Last month we told you about the case of Gordon “Bud” Lake and his husband, Manuel Rivera, who are fighting to leave Thailand with their surrogate baby, Carmen.
The surrogate mother has refused to sign paperwork that would allow Carmen to leave the country, saying she didn’t realize the couple was gay.
Now Lake and Rivera, who are living with Carmen in a secret location in Bangkok, face another obstacle as they prepare to take their case to court: A strict new law went into effect this week banning surrogacy in Thailand unless a couple has been married at least three years and one of them is a Thai citizen.
Because Thailand doesn’t allow same-sex marriage, the law prohibits gay couples from having surrogate babies there, and it could be applied retroactively to Lake and Rivera’s case.
The Bangkok Post reports:
A significant change in the law gives biological parents of a child born via surrogacy immediate parental rights in line with family and inheritance laws, Public Health Minister Rajata Rajatanavin said. Under the existing statute, a surrogate mother is considered the legal parent until consents to turning over the child. …
In an emotional interview on Channel 3 this week, Mr. Lake pleaded with the mother, identified only by her nickname Oy, to change her mind. He vowed not to leave Thailand without the child.
Ministry officials said Wednesday that biological parents of surrogate children born before the new law was passed can apply to have it applied to their case.
Although it could negatively impact Lake and Rivera, the law was actually drafted in response to the case of a straight Australian couple who abandoned a surrogate baby with Down’s Syndrome and left the country with his healthy twin sister. The new law bans surrogacy for all foreigners, and says the biological mother must be a sibling of one of the parents.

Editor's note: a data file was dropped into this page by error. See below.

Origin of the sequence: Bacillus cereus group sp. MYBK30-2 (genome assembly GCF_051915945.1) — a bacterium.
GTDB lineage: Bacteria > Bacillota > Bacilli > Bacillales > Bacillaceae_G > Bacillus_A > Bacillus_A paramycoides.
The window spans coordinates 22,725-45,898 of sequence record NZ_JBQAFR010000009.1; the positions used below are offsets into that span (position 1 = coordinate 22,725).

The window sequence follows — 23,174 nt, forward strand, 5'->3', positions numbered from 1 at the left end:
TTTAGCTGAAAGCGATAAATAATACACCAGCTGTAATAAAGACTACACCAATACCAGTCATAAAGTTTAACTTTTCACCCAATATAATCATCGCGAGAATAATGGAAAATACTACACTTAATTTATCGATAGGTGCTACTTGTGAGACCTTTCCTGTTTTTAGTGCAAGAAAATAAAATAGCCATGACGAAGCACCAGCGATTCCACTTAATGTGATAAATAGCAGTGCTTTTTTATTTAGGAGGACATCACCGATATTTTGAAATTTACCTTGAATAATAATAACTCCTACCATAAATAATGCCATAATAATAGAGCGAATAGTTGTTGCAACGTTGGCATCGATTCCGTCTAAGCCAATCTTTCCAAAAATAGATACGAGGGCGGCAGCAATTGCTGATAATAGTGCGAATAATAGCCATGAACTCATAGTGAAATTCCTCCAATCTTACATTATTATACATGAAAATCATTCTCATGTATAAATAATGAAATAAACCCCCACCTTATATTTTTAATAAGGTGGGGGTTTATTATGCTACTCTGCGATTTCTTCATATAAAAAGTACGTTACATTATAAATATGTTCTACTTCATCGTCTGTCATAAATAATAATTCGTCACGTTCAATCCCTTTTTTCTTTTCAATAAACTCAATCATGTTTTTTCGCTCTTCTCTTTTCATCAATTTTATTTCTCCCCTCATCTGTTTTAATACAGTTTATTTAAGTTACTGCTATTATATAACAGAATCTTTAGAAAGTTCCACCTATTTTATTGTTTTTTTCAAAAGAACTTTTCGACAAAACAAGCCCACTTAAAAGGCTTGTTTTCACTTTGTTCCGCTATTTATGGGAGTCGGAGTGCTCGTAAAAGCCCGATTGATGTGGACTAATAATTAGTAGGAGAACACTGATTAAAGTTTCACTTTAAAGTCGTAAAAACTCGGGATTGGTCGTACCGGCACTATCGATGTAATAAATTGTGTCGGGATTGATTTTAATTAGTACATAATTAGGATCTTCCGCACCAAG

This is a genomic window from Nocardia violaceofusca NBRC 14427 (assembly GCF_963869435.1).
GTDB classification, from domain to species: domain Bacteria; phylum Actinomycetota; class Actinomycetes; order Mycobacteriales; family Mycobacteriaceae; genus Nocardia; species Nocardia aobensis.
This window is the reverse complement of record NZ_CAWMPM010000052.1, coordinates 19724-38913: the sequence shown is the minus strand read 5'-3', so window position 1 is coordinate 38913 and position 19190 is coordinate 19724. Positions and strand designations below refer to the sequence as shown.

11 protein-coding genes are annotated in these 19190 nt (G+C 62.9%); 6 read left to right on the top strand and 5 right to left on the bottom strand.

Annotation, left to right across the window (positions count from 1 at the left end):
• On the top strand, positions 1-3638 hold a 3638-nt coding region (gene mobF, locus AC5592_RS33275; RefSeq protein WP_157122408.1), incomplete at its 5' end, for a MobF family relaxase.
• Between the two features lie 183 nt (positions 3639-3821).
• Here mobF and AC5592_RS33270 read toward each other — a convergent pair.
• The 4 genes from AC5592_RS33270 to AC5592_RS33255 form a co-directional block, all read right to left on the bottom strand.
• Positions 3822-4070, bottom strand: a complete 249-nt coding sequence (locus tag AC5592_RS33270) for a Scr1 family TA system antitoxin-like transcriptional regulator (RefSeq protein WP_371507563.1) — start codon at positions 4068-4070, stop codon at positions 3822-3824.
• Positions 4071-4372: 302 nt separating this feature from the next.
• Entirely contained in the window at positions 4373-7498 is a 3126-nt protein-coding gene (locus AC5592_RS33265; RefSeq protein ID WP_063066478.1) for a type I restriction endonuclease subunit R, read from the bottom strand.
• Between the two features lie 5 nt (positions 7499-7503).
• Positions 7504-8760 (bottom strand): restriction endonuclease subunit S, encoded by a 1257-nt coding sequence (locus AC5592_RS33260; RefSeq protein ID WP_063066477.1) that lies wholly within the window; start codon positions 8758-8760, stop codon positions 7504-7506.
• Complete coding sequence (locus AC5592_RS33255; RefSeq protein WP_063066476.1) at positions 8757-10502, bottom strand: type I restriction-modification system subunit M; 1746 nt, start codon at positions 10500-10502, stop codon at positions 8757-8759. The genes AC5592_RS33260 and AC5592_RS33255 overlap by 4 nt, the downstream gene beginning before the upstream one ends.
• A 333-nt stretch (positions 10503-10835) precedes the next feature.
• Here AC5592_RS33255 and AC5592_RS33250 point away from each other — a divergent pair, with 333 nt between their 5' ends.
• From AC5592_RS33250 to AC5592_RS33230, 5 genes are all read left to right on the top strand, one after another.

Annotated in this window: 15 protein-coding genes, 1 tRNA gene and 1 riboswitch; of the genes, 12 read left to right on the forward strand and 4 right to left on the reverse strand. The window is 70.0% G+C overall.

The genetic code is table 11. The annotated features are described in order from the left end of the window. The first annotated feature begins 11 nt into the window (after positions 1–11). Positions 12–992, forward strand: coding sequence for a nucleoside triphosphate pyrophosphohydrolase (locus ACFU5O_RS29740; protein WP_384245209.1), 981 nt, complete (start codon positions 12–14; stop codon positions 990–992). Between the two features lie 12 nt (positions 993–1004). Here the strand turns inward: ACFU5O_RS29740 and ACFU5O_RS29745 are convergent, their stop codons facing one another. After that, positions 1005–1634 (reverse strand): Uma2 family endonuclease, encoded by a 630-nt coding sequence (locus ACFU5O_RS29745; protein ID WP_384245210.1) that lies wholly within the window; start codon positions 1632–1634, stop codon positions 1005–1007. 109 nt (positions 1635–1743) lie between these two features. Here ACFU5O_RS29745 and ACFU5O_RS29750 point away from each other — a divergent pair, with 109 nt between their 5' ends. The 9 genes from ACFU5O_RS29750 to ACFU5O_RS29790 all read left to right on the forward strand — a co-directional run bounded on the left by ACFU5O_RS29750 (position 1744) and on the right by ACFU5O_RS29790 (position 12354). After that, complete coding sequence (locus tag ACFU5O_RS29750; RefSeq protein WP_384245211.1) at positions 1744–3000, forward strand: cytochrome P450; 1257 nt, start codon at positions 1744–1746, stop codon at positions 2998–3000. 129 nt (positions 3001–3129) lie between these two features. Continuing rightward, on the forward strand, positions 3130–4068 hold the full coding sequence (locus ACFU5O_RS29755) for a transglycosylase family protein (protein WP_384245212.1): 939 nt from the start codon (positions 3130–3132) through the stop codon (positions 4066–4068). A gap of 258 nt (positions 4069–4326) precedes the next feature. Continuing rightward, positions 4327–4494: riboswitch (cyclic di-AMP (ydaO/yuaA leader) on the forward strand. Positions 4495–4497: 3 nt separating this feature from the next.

Nevertheless, the law eliminates a popular destination for gay couples to have surrogate babies. An estimated 2,000 foreign couples travel to Thailand each year for that purpose, due to the country’s established industry and first-rate medical facilities.
The Nation reports:
Yesterday, Public Health Minister Rajata Rajatanavin announced at a press conference that the move was aimed at controlling artificial fertilisation technology for couples with infertility and set up the legal status and regulations on surrogacy services, which had previously caused both moral and humanitarian problems such as surrogacy businesses or the neglect of children.
“Under the new act, foreign couples cannot seek the surrogacy service in Thailand. Homosexuals also are not allowed to receive the service because Thailand has not yet legalised same-sex marriage,” he said. …
Public Health Ministry deputy permanent secretary Amnuay Gajeena said about 45 clinics provide surrogacy services in Thailand.
“Of them, six have already been shut down and the concerned persons arrested,” Amnuay stated.
“Anyone who breaks this law will be punished with up to 10 years in jail or a fine not exceeding Bt200,000. The selling of sperm, ovum and embryo is also banned,” he said.